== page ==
I was 29 and needed glasses for the first time and had to stop eating anything sweet at all because it hurt too much and I suddenly realised I was at that peak age maybe day or month where everything was the best it could be and the deteriation was beginning.
Like the summer solstice that comes so soon; I always maintained I'd come of age at 45 in some glorious Nigella Lawson-esq manner and was holding off until then. But really, it would be all downhill from here.
The hangovers that used to be fine excuses to do nothing but now filled me with dread, realising all of those hours that go to waste just to feel a bit like Better Me for an evening.
I explained to my Mum that I made a new girl gang during the press trip and how great it was they found me funny.
I said I thought maybe my usual friends were already funny and I hadn't realised.
"All your friends *are* funny" my Mum replied.
"No I don't mean funny-strange I mean funny-haha and all *your* friends are funny-strange by the way."
I didn't want to tell her that I was lucky to have the friends I did have left because everyone you once cared for has left London by the time you're 29.
That it had become one city-wide game of musical chairs, for the good jobs and the good partners. Apart from I crucially wanted to stay nice and leave one day - a deal London wasnt going to sign off on easily.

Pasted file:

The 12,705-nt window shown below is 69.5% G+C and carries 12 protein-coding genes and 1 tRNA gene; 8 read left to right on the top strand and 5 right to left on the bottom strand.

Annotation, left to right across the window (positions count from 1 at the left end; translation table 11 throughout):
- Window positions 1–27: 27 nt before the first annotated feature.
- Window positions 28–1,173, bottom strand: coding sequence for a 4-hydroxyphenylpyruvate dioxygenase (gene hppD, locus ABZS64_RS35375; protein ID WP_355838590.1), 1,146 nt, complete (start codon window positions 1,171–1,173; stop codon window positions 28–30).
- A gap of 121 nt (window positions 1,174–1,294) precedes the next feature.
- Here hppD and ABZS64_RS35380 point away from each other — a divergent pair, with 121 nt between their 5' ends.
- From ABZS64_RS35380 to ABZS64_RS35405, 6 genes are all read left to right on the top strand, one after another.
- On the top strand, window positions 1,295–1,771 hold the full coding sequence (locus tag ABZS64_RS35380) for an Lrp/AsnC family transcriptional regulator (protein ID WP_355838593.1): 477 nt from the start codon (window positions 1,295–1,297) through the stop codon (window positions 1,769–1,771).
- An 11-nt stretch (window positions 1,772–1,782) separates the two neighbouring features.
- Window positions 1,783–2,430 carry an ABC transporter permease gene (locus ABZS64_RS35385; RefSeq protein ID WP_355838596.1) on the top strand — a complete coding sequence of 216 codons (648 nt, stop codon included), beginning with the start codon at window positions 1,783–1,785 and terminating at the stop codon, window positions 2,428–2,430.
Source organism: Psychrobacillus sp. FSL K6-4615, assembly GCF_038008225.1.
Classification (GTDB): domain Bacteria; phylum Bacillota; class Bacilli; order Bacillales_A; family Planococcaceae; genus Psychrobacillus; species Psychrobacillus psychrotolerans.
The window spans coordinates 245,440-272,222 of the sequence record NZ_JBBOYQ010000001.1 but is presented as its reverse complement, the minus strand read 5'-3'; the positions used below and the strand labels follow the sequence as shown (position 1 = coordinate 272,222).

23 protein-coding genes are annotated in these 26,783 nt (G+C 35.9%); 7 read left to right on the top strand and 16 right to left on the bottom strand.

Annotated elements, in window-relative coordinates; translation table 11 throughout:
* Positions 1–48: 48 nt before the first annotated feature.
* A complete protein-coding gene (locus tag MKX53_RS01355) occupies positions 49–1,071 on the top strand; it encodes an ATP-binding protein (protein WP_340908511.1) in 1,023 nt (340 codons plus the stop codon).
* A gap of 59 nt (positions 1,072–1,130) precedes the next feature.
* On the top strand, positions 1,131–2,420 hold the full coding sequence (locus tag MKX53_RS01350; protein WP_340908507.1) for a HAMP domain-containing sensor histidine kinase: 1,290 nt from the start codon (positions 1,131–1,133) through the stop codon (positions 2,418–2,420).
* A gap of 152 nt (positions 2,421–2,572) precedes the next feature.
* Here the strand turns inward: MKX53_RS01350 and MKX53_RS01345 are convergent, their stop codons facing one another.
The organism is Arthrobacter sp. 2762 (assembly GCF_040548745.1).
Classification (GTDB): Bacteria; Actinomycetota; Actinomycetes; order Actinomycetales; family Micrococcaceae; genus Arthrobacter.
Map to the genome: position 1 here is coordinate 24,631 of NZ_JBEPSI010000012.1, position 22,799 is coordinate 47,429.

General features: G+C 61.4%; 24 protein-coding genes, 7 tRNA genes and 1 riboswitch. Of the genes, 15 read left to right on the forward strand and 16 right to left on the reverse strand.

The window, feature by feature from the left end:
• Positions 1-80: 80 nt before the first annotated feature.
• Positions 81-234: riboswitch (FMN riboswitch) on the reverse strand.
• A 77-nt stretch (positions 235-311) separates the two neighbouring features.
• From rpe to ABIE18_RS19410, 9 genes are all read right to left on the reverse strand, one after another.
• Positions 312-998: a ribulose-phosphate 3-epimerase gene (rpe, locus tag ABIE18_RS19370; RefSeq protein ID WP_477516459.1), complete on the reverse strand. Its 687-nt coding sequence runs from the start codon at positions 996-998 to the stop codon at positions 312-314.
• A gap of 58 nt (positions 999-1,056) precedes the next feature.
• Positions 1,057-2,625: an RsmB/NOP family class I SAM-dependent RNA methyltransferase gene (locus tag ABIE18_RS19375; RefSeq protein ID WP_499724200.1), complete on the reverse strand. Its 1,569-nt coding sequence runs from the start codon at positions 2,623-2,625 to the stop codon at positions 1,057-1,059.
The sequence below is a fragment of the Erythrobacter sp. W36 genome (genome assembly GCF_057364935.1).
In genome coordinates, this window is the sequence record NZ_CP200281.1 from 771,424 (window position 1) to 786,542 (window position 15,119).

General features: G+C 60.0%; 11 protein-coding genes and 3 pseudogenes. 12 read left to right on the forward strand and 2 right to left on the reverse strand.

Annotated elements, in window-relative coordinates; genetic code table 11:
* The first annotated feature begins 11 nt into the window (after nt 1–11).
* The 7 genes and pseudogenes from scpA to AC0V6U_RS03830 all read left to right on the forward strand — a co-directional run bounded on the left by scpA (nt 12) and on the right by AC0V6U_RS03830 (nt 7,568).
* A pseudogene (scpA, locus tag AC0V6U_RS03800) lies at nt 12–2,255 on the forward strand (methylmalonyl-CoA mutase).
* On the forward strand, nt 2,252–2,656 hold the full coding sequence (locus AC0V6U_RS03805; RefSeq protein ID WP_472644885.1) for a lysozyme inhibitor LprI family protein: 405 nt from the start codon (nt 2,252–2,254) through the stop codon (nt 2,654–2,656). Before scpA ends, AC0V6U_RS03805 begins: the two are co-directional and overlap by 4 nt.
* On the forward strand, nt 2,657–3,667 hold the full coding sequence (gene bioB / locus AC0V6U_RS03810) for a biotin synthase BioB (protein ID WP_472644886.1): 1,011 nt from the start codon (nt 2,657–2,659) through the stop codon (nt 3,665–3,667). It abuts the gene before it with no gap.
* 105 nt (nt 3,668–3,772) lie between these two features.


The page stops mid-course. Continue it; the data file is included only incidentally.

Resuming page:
Fleeing friends are just one part of that bargain.
The rest is wondering if your hair used to fall out at this rate five years ago while you stand in someone's armpit on the Victoria line home for the night, too tired to go for those drinks that were arranged three weeks ago.
They’ll get re-arranged, pushed back in the diary, like the escape plan you once had for Glasgow and Manchester and Margate and Anywhere But Here, or - worse: back to the place you left at 18 that somehow feels welcoming again.
I used to think someone would come and tell me I had made the right decision with it all.
Then one summer’s day I realised I could still count how many babies I’d held in my 20s (four) and that my time on this unfathomably long business trip was coming to an end.
There was an end in sight, at least.
What did get used up in those eight intervening years to make those night buses and strip-light-lit bagel shops and club toilet cubicles suddenly unappealing?
What’ll get used up in the next eight?
And dear god how crazy will the countryside make us or is it okay now we’re old?